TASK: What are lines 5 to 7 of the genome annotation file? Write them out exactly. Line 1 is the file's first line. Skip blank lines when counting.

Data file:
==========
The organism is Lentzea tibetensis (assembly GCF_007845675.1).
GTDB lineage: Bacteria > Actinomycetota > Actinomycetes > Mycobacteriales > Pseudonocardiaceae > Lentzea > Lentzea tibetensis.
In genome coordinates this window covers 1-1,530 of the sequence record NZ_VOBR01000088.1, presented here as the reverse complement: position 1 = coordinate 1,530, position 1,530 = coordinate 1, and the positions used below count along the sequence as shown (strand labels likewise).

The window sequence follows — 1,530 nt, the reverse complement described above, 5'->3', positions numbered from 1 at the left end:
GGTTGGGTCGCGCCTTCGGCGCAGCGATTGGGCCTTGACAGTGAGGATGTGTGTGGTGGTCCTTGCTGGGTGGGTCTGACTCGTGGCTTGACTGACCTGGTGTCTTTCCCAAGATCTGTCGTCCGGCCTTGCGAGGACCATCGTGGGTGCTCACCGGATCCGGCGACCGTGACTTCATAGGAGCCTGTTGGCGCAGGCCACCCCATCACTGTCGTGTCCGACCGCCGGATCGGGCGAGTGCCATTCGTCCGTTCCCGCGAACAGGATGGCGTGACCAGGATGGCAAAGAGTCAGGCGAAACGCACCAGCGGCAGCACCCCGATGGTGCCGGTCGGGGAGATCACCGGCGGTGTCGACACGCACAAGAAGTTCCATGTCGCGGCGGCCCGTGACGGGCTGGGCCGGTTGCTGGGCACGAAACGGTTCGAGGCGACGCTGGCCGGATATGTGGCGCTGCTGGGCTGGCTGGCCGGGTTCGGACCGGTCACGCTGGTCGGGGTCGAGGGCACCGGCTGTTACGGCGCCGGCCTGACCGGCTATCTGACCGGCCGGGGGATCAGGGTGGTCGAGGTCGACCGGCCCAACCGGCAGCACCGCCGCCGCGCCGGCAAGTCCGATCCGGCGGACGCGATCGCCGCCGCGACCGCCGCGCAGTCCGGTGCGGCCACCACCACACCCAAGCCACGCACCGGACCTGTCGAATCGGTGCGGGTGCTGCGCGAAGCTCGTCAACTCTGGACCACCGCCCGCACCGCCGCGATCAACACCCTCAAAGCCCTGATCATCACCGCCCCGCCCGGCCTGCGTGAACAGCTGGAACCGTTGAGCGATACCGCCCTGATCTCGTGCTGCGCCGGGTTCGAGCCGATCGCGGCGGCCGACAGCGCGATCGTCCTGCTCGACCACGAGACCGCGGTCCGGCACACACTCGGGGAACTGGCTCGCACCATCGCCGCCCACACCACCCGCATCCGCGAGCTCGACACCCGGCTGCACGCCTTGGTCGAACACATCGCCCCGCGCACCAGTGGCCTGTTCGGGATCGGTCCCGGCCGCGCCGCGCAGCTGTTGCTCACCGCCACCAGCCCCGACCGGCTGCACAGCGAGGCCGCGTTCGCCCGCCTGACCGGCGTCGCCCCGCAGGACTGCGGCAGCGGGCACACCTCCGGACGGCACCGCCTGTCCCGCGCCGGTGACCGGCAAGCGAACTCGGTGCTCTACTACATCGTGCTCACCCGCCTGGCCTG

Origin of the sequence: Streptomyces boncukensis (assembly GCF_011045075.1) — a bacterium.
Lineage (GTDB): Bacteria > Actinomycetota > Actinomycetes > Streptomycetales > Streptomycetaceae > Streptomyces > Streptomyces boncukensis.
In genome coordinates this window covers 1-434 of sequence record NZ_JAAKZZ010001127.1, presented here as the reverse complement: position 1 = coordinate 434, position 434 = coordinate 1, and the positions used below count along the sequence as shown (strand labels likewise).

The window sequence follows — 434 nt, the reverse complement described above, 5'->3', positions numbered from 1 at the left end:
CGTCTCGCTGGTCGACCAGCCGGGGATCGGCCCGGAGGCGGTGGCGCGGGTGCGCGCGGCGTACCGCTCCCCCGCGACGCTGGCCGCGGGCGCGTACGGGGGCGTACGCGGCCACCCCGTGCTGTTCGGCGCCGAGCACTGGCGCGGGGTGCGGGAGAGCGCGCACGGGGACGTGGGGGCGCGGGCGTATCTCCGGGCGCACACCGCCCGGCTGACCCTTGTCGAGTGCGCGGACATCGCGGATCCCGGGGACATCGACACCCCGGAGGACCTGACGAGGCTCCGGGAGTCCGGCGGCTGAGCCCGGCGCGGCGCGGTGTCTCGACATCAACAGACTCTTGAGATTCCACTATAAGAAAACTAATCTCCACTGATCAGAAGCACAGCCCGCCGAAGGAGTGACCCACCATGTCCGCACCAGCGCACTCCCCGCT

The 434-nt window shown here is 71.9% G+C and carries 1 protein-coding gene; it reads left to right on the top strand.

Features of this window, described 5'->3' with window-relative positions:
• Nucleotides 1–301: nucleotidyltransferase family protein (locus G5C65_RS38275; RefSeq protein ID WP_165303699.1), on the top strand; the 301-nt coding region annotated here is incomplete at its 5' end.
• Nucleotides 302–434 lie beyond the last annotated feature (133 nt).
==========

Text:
GGTTGGGTCGCGCCTTCGGCGCAGCGATTGGGCCTTGACAGTGAGGATGTGTGTGGTGGTCCTTGCTGGGTGGGTCTGACTCGTGGCTTGACTGACCTGGTGTCTTTCCCAAGATCTGTCGTCCGGCCTTGCGAGGACCATCGTGGGTGCTCACCGGATCCGGCGACCGTGACTTCATAGGAGCCTGTTGGCGCAGGCCACCCCATCACTGTCGTGTCCGACCGCCGGATCGGGCGAGTGCCATTCGTCCGTTCCCGCGAACAGGATGGCGTGACCAGGATGGCAAAGAGTCAGGCGAAACGCACCAGCGGCAGCACCCCGATGGTGCCGGTCGGGGAGATCACCGGCGGTGTCGACACGCACAAGAAGTTCCATGTCGCGGCGGCCCGTGACGGGCTGGGCCGGTTGCTGGGCACGAAACGGTTCGAGGCGACGCTGGCCGGATATGTGGCGCTGCTGGGCTGGCTGGCCGGGTTCGGACCGGTCACGCTGGTCGGGGTCGAGGGCACCGGCTGTTACGGCGCCGGCCTGACCGGCTATCTGACCGGCCGGGGGATCAGGGTGGTCGAGGTCGACCGGCCCAACCGGCAGCACCGCCGCCGCGCCGGCAAGTCCGATCCGGCGGACGCGATCGCCGCCGCGACCGCCGCGCAGTCCGGTGCGGCCACCACCACACCCAAGCCACGCACCGGACCTGTCGAATCGGTGCGGGTGCTGCGCGAAGCTCGTCAACTCTGGACCACCGCCCGCACCGCCGCGATCAACACCCTCAAAGCCCTGATCATCACCGCCCCGCCCGGCCTGCGTGAACAGCTGGAACCGTTGAGCGATACCGCCCTGATCTCGTGCTGCGCCGGGTTCGAGCCGATCGCGGCGGCCGACAGCGCGATCGTCCTGCTCGACCACGAGACCGCGGTCCGGCACACACTCGGGGAACTGGCTCGCACCATCGCCGCCCACACCACCCGCATCCGCGAGCTCGACACCCGGCTGCACGCCTTGGTCGAACACATCGCCCCGCGCACCAGTGGCCTGTTCGGGATCGGTCCCGGCCGCGCCGCGCAGCTGTTGCTCACCGCCACCAGCCCCGACCGGCTGCACAGCGAGGCCGCGTTCGCCCGCCTGACCGGCGTCGCCCCGCAGGACTGCGGCAGCGGGCACACCTCCGGACGGCACCGCCTGTCCCGCGCCGGTGACCGGCAAGCGAACTCGGTGCTCTACTACATCGTGCTCACCCGCCTGGCCTG

Origin of the sequence: Streptomyces boncukensis (assembly GCF_011045075.1) — a bacterium.
Lineage (GTDB): Bacteria > Actinomycetota > Actinomycetes > Streptomycetales > Streptomycetaceae > Streptomyces > Streptomyces boncukensis.